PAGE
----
Why Compromise Makes Things Worse

As we move into another election cycle, there are some major moves coming down the pipeline around marijuana legalization. Two states, California and Colorado, will push for full legalization this year with a ballot iniative, and Washington or Oregon may as well.

One point that all of these states have in common that activists will have to overcome the already-passed Medical Marijuana laws in each of these states.  One might think that simply because these laws are passed and marijuana is widely available, taking the next step should be easy. However, this state of affairs can actually hinder the legislative process for a number of reasons.

First and foremost (at least to the liberty-minded) is something that I covered in my piece on why Prop. 19 died in California:  embedded interests who enjoy government protection from competition. When the California Cannibis Association came out against Prop 19, I knew we would have trouble. Many of these dispenseries have been around since the 1996 vote that legalized medical marijuana in California. They have paid for licenseing, most likely had to bribe a cop or two, and have only in the past few years actually begun to turn a profit. If marijuana were completely legalized, the floodgates of growers and dispenseries would crash open. This added competition would drive down prices, “hurting” older operations unwilling to change their business models — and they know it. So don’t be surprised if in both California and Colorado the current cannabis community doesn’t exactly jump on the bandwagon.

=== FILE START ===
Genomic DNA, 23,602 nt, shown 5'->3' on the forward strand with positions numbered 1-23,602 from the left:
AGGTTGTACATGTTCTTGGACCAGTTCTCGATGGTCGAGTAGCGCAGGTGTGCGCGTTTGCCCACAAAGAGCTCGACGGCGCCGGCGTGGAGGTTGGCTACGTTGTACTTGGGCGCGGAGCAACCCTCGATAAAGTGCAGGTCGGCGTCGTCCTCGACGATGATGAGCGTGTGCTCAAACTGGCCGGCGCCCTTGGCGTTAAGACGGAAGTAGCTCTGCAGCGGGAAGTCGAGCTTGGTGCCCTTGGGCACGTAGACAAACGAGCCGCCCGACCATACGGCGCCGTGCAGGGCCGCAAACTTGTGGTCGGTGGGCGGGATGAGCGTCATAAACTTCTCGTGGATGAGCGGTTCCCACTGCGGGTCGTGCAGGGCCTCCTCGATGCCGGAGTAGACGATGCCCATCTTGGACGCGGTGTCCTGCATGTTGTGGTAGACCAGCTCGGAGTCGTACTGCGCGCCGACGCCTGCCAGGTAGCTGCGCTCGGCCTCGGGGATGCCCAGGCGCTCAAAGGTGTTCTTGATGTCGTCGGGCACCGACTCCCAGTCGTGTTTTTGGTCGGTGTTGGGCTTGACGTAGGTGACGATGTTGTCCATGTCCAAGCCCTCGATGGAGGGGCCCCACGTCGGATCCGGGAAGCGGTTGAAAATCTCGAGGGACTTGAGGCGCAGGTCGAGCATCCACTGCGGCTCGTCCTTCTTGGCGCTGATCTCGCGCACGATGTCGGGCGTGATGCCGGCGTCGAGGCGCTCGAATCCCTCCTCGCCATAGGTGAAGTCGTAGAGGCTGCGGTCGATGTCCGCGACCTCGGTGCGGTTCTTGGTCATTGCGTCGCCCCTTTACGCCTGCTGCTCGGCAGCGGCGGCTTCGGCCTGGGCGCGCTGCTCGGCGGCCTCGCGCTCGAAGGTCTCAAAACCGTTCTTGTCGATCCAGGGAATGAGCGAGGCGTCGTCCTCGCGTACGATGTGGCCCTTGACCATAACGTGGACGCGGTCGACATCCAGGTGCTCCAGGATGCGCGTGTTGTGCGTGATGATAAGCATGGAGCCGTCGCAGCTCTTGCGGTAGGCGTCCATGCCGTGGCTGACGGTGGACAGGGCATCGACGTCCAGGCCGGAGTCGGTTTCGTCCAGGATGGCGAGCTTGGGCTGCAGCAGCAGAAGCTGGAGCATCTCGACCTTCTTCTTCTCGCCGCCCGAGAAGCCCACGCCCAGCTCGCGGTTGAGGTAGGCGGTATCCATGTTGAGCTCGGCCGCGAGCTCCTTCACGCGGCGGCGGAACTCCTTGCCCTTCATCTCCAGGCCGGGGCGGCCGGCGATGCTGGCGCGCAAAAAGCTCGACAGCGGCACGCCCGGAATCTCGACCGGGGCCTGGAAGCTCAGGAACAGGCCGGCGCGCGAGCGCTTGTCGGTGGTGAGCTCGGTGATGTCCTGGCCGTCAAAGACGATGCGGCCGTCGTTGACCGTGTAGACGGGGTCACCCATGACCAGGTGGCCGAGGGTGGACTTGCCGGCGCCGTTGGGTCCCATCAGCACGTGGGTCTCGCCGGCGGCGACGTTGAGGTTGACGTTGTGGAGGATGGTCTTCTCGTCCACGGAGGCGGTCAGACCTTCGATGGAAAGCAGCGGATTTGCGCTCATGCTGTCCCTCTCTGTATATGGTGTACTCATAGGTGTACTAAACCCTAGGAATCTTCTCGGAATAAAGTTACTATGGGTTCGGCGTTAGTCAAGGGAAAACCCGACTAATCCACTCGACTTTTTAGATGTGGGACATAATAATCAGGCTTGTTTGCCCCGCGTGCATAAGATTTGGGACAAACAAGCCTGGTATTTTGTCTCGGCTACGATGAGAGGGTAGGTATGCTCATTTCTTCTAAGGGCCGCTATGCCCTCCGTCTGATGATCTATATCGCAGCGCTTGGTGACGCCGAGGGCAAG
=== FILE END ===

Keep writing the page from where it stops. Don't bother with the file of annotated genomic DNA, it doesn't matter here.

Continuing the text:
Another reason that a medical law can hurt full legalization is the atmosphere that the current laws create around the issue. By having medical marijuana laws combined with decriminalization it gives the people who think that we’ve gone far enough no reason to jump further (I believe this is why in the weeks before the Prop. 19 vote Gov. Schwarzenegger signed a decriminalization bill).  How many videos do you see of DEA or Police agents being interviewed on the drug war where they say, “We don’t need to legalize it, we already don’t throw people in jail for marijuana anyways. Legalization would only allow kids to get it easier”?  Despite the fact that the statement is wrong, it represents the attitude of many people. Ask anyone from the National Right to Work Committee how much of a burden paycheck protection is when trying to pass “Right to Work” laws.  “We already allow you to block your dues from going to political donations, we don’t need to pass Right to Work,” is the most common response from union opposition.

These half measures allow politicians and citizens to squirm justifications out as to why they can oppose your stance. This is especially true of politicians who are looking for any justification they can use to save face and the status quo at the same time.

I can completely understand why many people push for medical marijuana laws. They help the sick and needy while at the same time cutting down the amount of people being locked up for victimless vices. However, we should look at these laws for what they are:  a compromise.

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